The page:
Click Add and select the certificate's public key file (.cer file).
Click Open to add the certificate.
Create a license code. Right-click the project in Solution Explorer, then click Add > New item. Under Installed > Dynamics 365 Items, choose Configuration. In the list, choose License Code and name the license code. In this example, we named the license code ISVLicenseCode. Click Add.
Map the certificate to the license code. In the Properties window for the license code, set the Certificate property to your certificate resource. In this example, we set Certificate to ISVCert.
Create one or more configuration keys. Right-click the project in Solution Explorer, then click Add > New item. Under Installed > Dynamics 365 Items, choose Configuration. In the list, choose Configuration Key. Name the key and click Add. In this example, we named the configuration key ISVConfigurationKey1.
Associate the license code with the configuration key. In Solution Explorer, double-click the configuration key to open the Properties window. In the Properties window, set the LicenseCode property to your license code. In this example, we set the LicenseCode to ISVLicenseCode.
Associate a configuration key to an element in your solution. For example, create a new form. Right-click the project in Solution Explorer, then click Add > New item. Under Installed > Dynamics 365 Items, choose User Interface. In the list, choose Form and give it a name. In this example, we named the form ISVForm.
Add a button to the form. Double-click the form in the Solution Explorer. In the Design window, right-click and select New, and then Button. Set the Text property to ISVButton.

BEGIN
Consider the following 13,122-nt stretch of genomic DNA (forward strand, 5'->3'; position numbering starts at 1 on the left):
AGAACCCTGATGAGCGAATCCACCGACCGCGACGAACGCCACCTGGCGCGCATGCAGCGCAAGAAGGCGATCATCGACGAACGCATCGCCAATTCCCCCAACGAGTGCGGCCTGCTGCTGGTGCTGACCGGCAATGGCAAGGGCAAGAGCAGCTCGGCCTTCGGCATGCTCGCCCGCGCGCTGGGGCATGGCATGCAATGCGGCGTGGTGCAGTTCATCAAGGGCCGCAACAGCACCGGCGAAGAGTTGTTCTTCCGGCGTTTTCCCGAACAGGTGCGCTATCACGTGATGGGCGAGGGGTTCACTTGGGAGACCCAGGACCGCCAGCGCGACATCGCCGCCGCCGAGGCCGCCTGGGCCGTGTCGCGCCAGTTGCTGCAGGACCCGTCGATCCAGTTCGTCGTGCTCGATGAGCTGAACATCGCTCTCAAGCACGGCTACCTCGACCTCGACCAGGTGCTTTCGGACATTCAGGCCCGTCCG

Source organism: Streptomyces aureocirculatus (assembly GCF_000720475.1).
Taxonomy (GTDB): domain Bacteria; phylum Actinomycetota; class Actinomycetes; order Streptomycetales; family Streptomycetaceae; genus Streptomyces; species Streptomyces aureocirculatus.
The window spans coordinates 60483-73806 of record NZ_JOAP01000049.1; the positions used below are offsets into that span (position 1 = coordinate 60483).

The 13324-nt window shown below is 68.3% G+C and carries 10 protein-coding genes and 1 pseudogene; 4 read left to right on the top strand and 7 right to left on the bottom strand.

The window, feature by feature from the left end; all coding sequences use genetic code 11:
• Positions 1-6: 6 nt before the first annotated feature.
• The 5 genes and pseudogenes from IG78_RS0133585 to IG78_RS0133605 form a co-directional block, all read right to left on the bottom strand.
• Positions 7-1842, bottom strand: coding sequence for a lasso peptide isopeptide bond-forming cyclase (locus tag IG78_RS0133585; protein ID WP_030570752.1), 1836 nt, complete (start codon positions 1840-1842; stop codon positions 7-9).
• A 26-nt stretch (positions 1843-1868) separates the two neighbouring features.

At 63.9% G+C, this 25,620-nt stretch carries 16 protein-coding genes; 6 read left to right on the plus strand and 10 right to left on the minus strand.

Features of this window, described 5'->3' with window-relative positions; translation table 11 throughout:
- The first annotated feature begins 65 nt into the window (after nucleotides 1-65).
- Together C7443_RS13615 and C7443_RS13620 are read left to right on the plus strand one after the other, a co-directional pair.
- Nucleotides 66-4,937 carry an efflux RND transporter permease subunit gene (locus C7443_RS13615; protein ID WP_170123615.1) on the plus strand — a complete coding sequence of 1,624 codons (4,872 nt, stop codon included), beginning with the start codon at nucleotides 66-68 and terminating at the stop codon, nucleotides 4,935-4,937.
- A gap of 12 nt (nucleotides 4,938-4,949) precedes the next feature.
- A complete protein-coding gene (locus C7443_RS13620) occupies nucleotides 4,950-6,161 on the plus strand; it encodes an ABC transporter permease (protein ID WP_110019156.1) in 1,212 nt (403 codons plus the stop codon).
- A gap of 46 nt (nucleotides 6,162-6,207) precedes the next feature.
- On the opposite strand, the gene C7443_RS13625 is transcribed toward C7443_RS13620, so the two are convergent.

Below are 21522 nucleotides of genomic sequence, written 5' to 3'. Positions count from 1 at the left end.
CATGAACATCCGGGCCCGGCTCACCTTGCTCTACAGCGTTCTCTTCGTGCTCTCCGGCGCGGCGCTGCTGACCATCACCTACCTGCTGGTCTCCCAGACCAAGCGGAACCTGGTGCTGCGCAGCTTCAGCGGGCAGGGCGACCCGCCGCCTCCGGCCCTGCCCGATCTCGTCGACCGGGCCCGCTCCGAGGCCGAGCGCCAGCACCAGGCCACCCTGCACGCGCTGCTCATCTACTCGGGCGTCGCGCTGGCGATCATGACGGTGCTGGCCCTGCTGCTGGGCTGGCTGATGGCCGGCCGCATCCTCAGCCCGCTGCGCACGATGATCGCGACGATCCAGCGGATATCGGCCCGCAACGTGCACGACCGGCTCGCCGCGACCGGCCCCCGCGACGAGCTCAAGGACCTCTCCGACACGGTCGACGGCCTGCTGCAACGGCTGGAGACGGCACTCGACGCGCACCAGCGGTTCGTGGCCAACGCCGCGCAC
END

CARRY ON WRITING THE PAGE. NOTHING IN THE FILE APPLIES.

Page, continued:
At runtime, the button is visible because it isn't controlled by a configuration key at first.
Associate a configuration key with the button. In the Properties window for the button, set the Configuration Key property to your configuration. In this example, we set the Configuration Key to ISVConfigurationKey1.
At runtime, the button is not visible because the configuration key must be available and enabled.
Create a package and generate a customer-specific license
Collect the tenant name and ID for the customer to issue the license to. You can find this information at Settings > Help & Support > About on the Licenses tab.
Generate a license for the customer (tenant ID and name), and sign the license by using the certificate's private key. You must pass the following parameters to the axutil genlicense command to create the license file.
Parameter name Description file The name of your license file. licensecode The name of your license code (from Microsoft Visual Studio). certificatepath The path of your certificate's private key. password The password for your certificate's private key. customer The customer's tenant name (from the screenshot under step 1). serialnumber The customer's tenant ID (labeled "Serial number" in the screenshot). expirationdate Optional: The expiration date for the license. usercount Optional: The number that custom validation logic can use as required. This could be users, but is not limited to users.